\$\begingroup\$ +1 for solving the problem in reality while keeping it easy, fast and cheap and (I would say) getting better results. Instead of white (if that gave strong undesired light reflection from the background) one could use black or grey, or some color - except green on cherry red ;-) \$\endgroup\$
    – MattiaG
    Sep 12, 2011 at 22:48

In addition to Itai's post production setting, two things come to mind for in the studio that are commonly used for video green screen:

  1. distance. 8 to 10 feet of it between the green screen and the object. MINIMUM.
  2. a linear polarizer, rotate it around to find the best angle to kill the bounce.
  • \$\begingroup\$ Note: Whether you use a linear of circular polarising filter depends on what kind of camera you use. \$\endgroup\$
    – Guffa
    Sep 10, 2011 at 12:30
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    \$\begingroup\$ Assuming that OP needs a specific perspective, that is, a set distance from the subject and a reasonably large green background, then I am not sure a larger separation of the background will help here. The reason is that the further away it is, the larger it needs to be to allow for enough scenery background superimposition. This way, the relative angles from all parts of the green screen to the car and to the camera remain the same, and thus the reflections remain the same. \$\endgroup\$
    – ysap
    Sep 10, 2011 at 14:12
  • \$\begingroup\$ @guffa: huh? I have both for my canon, it's just a difference in what kind of polarity the glass in the filter has. \$\endgroup\$
    – cabbey
    Sep 10, 2011 at 16:41
  • \$\begingroup\$ @cabbey: No, the difference is that a circular polarisation filter has a depolarisation filter behind the polarisation filter so that the light that comes out is not polarised. You need that for some SLR cameras. Se: photo.stackexchange.com/questions/1368/… \$\endgroup\$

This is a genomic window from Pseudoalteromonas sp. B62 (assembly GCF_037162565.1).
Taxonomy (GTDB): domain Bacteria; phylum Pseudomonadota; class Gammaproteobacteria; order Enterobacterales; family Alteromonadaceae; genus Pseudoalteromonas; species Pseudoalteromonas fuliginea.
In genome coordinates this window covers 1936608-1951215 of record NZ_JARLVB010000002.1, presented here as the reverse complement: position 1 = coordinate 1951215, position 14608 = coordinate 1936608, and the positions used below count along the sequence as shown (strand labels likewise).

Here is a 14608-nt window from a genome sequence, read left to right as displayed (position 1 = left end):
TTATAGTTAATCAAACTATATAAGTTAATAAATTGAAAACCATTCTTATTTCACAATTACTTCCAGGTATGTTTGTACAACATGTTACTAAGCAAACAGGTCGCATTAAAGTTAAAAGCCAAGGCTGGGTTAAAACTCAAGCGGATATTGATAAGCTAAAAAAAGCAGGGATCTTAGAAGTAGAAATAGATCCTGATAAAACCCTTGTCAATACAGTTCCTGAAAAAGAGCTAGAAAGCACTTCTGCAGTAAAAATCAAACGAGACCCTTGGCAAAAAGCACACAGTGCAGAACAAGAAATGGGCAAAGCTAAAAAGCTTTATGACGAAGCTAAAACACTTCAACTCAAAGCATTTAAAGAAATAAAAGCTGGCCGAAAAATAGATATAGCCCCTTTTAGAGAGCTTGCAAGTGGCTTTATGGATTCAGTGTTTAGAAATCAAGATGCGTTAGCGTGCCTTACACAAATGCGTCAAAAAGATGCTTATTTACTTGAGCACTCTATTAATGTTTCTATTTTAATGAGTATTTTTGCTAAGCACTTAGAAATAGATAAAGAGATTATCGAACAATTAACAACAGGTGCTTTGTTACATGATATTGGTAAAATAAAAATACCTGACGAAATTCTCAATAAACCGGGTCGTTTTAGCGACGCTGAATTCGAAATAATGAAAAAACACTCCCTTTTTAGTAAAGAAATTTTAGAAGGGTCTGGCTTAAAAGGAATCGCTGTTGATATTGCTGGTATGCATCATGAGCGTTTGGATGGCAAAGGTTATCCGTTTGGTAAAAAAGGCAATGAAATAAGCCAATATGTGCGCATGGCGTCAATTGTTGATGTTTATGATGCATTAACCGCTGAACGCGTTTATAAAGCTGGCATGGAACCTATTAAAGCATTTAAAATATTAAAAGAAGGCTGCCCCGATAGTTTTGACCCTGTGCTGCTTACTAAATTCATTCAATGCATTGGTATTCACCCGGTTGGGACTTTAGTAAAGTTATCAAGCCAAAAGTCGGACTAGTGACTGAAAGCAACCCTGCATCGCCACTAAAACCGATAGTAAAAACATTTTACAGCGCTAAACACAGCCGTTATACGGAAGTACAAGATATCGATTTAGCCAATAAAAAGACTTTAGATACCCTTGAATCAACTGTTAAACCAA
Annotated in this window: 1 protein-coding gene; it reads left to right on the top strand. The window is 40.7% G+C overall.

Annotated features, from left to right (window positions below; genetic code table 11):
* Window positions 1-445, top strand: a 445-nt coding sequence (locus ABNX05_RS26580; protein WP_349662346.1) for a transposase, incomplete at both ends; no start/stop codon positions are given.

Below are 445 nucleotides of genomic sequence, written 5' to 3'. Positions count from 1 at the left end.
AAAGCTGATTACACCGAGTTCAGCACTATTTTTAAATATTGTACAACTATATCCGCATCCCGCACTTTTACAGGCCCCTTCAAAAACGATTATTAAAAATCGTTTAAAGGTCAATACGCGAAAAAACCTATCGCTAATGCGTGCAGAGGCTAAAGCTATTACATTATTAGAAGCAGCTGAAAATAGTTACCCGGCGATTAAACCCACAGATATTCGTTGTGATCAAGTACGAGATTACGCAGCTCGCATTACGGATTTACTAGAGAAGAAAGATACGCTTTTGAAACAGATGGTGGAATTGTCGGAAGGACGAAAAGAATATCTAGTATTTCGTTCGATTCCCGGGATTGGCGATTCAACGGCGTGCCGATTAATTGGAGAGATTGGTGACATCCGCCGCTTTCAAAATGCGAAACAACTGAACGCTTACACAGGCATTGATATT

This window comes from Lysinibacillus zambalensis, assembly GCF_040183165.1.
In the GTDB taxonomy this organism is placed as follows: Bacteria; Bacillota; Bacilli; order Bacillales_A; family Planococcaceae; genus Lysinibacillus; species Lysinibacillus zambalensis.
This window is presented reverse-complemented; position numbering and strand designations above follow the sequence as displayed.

– Guffa
    Sep 10, 2011 at 17:58
  • \$\begingroup\$ mechanics of polarization aside, I still don't get what that has to do with what king of camera you have. \$\endgroup\$
    – cabbey
    Sep 10, 2011 at 19:21

So, I'm doing the same thing.

I work for an off-road manufacturer; we make skid plates, roll cages, roll cage add-ons, etc., and I take and edit the images for the site and media. I envy your greenscreen room, as I have to get creative and hang 2x20x30 green screens as needed.

Anyways, on to the point here: I run into this same issue. Green works for me because the items are black, red, and blue, and if they are green, it's a neon green, so it's not that bad.

Most of the time, on the black items, glossy or textured, I can adjust hue/saturation to get the green out. Some of the yellow is left over and the cyan, and I am left with a pretty cool looking image, and the color reflections come out right for the most part and look normal.

When working with the chrome, same kinda thing, but it works out. After it's selected and cut out, I filter the unwanted color, sometimes having to layer parts that are affected more than others, and use different hue layers, and then merge them with the parts to make them look correct.

Now my issue is, with the new colors, like neon pastel blue, and some of these bright colors, it's hard to edit without taking away from the "brilliance" of the original images.

So I feel there's a better way to get this green bleed over reflection out of the items and reflection?

  • \$\begingroup\$ Green screen room is produced by Dealermade \$\endgroup\$ Sep 3, 2019 at 18:25
  • \$\begingroup\$ thank you , ive never heard of it before, and defiantly envy one lol \$\endgroup\$
    – Vince
    Sep 4, 2019 at 19:01